By Lowell L. Kalapa
If the headlines in the one of the Honolulu dailies didn’t make it clear enough, it has certainly been the talk at the state capitol – that upcoming collective bargaining agreements may eat up all of the resources of the state.
This comes at a time when lawmakers have just finished up the last round of hearings on various tax relief and tax increase measures. With the biennial budget on their plate coupled with the collective bargaining settlements, lawmakers will be hard pressed for revenues to meet all those demands.
The result may just be that instead of tax relief lawmakers may be looking at ways to raise revenues. As all taxpayers already know, lawmakers are contemplating giving the counties the option to raise the general excise tax rate either by a half or full percentage point. And while the talk has been that it will be designated for transportation gridlock solutions, local officials may look upon the idea as a way to raise money to cover those collective bargaining agreements.
Other proposals to increase taxes which are still under consideration at this stage of the legislative game include a hike in the tax on cigarettes and an increase in the conveyance tax for higher end transactions. In the case of the increase in the tax on cigarettes, lawmakers seem to rationalize the increase on the basis that this particular product is bad for one’s health and that by raising the tax on cigarettes the higher expense will force smokers to quit. That seems illogical if one argues that smoking is addictive and unless one truly wants to quit, those who smoke will continue to do so. What a higher tax and, therefore higher prices, will probably do will be to push smokers to find other sources for their fix. This means illegal and untaxed product will be pursued by smokers.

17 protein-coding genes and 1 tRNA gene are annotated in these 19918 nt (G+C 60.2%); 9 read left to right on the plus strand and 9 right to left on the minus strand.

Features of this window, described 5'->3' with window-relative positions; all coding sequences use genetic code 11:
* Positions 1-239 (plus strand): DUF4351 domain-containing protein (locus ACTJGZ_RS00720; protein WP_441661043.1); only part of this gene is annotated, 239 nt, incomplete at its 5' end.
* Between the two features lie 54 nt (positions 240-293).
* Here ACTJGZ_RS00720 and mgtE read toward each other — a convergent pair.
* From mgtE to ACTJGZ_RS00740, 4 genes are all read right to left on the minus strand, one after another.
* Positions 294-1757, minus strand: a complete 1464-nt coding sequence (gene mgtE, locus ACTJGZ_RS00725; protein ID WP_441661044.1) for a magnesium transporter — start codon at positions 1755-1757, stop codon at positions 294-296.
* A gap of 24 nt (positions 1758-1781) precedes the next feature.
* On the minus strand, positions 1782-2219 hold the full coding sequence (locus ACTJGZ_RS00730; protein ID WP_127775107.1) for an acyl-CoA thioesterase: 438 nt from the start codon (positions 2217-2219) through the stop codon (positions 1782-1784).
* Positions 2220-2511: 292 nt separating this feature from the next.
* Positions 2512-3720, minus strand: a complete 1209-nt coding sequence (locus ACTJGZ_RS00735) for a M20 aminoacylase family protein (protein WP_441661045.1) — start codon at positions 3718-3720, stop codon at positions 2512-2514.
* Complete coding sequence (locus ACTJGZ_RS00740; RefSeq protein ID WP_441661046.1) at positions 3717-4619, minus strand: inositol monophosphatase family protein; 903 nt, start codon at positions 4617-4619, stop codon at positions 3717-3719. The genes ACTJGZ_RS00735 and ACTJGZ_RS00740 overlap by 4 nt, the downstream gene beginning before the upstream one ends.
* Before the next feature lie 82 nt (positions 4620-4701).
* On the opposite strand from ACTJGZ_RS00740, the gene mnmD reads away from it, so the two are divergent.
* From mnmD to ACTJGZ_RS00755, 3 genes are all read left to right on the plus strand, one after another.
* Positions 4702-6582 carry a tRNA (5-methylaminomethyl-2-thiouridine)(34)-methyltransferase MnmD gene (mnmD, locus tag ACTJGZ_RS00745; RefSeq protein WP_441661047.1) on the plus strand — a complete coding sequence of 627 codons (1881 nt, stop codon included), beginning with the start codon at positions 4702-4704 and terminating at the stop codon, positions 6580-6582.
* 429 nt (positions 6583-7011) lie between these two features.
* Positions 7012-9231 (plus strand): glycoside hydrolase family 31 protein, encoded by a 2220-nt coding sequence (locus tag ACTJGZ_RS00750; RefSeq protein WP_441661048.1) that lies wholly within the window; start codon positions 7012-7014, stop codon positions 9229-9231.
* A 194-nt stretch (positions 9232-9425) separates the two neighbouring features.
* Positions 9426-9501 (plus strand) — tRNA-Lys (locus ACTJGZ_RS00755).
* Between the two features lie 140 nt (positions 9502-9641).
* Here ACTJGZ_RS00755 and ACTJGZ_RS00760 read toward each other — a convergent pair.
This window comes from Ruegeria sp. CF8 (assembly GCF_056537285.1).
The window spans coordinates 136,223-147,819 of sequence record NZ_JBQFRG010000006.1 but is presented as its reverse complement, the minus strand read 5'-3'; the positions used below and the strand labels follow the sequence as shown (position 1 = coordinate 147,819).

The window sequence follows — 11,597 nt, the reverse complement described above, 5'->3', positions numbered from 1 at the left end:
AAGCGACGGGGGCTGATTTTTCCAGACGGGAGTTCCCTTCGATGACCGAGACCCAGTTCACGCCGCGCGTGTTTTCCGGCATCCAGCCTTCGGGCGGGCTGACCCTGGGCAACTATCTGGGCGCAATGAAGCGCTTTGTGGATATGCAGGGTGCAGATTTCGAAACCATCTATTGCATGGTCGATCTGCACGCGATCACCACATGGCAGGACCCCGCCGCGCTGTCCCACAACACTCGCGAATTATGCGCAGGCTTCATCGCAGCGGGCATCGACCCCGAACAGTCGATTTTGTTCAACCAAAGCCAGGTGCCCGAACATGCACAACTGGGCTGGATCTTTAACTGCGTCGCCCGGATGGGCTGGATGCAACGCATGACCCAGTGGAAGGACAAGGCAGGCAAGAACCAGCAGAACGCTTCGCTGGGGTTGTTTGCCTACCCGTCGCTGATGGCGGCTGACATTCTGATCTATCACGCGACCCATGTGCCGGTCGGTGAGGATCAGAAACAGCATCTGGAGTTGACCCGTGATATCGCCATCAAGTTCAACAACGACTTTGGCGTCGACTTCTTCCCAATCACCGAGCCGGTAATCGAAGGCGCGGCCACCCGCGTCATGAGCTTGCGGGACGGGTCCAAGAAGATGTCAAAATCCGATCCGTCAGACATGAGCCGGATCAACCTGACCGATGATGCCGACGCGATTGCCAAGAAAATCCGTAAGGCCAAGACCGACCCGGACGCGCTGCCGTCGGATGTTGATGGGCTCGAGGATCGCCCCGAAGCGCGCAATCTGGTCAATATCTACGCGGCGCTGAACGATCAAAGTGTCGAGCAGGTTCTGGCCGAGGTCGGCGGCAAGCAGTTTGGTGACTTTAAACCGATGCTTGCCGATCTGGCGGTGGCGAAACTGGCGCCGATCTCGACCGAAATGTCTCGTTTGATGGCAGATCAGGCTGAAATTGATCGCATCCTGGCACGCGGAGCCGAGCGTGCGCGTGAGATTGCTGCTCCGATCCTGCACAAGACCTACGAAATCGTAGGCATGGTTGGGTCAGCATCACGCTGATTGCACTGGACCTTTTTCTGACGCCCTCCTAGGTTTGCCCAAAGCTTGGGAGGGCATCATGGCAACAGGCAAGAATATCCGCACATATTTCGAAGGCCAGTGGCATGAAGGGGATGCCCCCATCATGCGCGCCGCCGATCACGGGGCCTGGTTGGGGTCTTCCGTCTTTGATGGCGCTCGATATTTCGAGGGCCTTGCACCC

Not only does this mean that tax collections will be affected, but the amount that the state receives from the tobacco companies as part of the Master Settlement Agreement reached several years ago with the states and the companies will be affected. This is because the amount that each state receives is based on the consumption of cigarettes in that particular state. A migration of where smokers buy the product will affect the consumption numbers and therefore how much Hawaii receives under the Settlement.
While this column has covered proposals to increase the conveyance tax, it might be interesting to note that as lawmakers head into these last few days of the 2005 session, they are discovering the very point made earlier, that is, assuming the price threshold for a home purchased by a voting constituent is fallacious. Set at $600,000 in earlier versions of the proposal, it is now apparent that the median price home is quickly approaching that level both on Oahu as well as on the Neighbor Islands. Lawmakers are also beginning to admit that the conveyance tax rate on multimillion-dollar transactions may be hurting the affordable buyer when the property is later developed into an affordable home.
What will make the legislative drama all the more insane is that while scrounging for money to meet the collective bargaining settlements, will lawmakers still consider the host of tax incentives that have been paraded through the legislative halls? From tax credits for film productions to hotel construction and renovation, breaks for those in uniform as well as for landowners selling the fee interest in residential leaseholds, will these tax breaks be considered before the poor taxpayer?
Unfortunately, it appears that the poor taxpayer will end up on the cutting room floor again. Not only will there probably be no relief for you, the taxpayer, but there is every possibility that lawmakers will turn up the heat on taxpayers. Lawmakers will probably get away with it again because the taxpayer is too busy working two or more jobs just to try and make ends meet.
Taxpayers can no longer ignore what lawmakers are doing at the little square building because it will cost more to survive in Hawaii. Perhaps lawmakers believe the myth that one of our congressional delegates likes to promote in urging that the general excise tax rate be raised, that all those rich visitors will pick up the tab because there are 7 million of them and only 1 million of us residents.
Good try to blow more smoke. What matters is that we residents live in Hawaii 365 days a year and will have to pay the tax just to survive. Those 7 million visitors are here but for a few days and as the Tax Review Commission study notes, they only pay about 21.94% of the general excise tax. Of course, if you are living in the nation’s capital, you don’t have to contend with an increase in the general excise tax.